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Old 04-05-2018, 12:19 AM   #26
Senior Member
Join Date: Jan 2011
Location: Strichen Aberdeenshire
Posts: 1,485
Subframe: Watson
CC: 1800
Make: Rover
ECU: K maps 160 Race

I've done what Andrew has written above, my set up is MGF 240mm vented disc's with Mintex 1144 pads, super minifin rear drum's with 3/4 bore slave cylinders and a brand new stepped bore yellow band master cylinder. As I said above this is what Geoff @ Watsons Rally told me to fit the 3/4 bore slave's to the rear, I have also fitted a bias valve down by my hand brake, this is wound all the way in and I can still lock the rears before the fronts.
Bias valve was from Torques on Ebay;
This is a contradiction to what Fynnbar has said he was told to do by the same company, I have a pair of other new slave cylinders somewhere so I'm going to dig these out and measure the size of them and if there smaller then I'll fit them and see how I go with the rear's locking up under heavy breaking. If they no longer lock up I'll start opening up the bias valve until they do and then close it back in a bit.

"Instant Custard; I can’t get my head around why the weight transfer to the front causes the rear drums to lock up before the front, I can see how that causes the rear end trying to switch places with the front but I don’t really understand how it would cause the actual locking of the brakes, that surely has to do with the bias and the pressure put on the rear brakes"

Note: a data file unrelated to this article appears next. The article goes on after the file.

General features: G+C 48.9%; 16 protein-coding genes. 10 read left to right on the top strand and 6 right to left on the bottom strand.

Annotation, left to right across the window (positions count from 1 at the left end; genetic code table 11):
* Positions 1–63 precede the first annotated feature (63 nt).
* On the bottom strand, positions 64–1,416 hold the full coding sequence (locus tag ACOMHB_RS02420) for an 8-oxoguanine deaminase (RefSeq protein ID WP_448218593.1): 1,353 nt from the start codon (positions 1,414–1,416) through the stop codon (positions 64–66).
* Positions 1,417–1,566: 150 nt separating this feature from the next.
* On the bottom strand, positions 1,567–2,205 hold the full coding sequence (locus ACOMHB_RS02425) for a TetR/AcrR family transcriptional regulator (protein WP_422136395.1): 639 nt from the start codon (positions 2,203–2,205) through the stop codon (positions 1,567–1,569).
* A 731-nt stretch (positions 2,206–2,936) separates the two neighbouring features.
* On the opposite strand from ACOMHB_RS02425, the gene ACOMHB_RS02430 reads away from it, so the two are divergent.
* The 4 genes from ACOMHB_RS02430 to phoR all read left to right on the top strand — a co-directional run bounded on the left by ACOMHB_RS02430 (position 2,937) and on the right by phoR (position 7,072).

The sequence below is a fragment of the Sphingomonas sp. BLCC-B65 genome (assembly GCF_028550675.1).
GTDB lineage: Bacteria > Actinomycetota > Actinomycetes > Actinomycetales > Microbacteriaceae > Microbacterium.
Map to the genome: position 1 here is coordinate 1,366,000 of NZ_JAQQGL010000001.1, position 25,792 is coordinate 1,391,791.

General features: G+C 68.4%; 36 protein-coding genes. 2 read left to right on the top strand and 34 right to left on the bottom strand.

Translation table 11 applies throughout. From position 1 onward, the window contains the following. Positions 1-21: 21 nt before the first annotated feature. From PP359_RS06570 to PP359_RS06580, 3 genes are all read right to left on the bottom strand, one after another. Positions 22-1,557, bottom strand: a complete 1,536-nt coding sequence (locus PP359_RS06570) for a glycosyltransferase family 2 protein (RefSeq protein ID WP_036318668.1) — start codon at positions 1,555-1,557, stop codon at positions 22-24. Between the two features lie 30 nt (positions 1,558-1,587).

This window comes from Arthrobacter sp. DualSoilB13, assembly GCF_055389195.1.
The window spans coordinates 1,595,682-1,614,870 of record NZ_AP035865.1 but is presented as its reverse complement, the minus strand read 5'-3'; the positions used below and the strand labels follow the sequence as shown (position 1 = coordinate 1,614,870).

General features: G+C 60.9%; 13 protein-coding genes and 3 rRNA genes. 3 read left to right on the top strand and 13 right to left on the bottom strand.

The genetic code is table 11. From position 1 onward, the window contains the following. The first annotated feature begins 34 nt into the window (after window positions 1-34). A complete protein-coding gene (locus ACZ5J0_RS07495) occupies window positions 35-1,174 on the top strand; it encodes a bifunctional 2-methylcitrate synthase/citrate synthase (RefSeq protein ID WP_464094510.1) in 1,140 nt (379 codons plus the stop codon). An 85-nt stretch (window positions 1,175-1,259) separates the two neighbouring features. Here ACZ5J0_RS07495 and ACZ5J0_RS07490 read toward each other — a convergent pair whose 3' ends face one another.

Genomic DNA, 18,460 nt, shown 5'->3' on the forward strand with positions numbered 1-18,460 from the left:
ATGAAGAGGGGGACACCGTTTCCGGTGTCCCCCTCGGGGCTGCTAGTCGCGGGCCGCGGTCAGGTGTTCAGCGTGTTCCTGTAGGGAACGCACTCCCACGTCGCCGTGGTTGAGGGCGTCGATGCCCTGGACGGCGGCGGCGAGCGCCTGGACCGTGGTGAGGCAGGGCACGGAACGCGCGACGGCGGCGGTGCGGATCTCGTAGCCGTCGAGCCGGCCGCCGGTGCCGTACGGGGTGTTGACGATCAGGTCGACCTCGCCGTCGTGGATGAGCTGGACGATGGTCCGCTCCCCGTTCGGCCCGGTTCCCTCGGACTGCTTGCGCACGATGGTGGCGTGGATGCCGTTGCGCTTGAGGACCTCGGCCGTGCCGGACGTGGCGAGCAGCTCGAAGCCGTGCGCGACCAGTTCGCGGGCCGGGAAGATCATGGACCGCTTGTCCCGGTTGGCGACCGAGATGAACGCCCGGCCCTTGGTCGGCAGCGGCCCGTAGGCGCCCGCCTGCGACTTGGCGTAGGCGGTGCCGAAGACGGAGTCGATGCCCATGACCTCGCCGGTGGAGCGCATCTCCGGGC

It is the same principal, it is weight transfer, think about it when you accelerate hard you get wheel spin in a fwd car because the weight has transferred to the rear and made the front go light, same as in a rwd car you tend to see the back end squat down and get grip because the weight has transferred to the rear when you drop the clutch.

Weight transfer
From Wikipedia, the free encyclopedia
For other uses, see Weight transfer (disambiguation).

Camaro performing a wheelie during drag racing.

A motorcyclist performing a stoppie.

A Toyota MR2 leaning to the outside of a turn.
Weight transfer and load transfer are two expressions used somewhat confusingly to describe two distinct effects:[1] the change in load borne by different wheels of even perfectly rigid vehicles during acceleration, and the change in center of mass (CoM) location relative to the wheels because of suspension compliance or cargo shifting or sloshing. In the automobile industry, weight transfer customarily refers to the change in load borne by different wheels during acceleration.[2] This is more properly referred to as load transfer,[1][3] and that is the expression used in the motorcycle industry,[4][5] while weight transfer on motorcycles, to a lesser extent on automobiles, and cargo movement on either is due to a change in the CoM location relative to the wheels. This article uses this latter pair of definitions.

1 Load transfer
2 Cause
3 Center of mass
4 Traction
5 Rollover
6 See also
7 References
8 External links
Load transfer
In wheeled vehicles, load transfer is the measurable change of load borne by different wheels during acceleration (both longitudinal and lateral).[3] This includes braking, and deceleration (which is an acceleration at a negative rate).[6] No motion of the center of mass relative to the wheels is necessary, and so load transfer may be experienced by vehicles with no suspension at all. Load transfer is a crucial concept in understanding vehicle dynamics. The same is true in bikes, though only longitudinally.[4]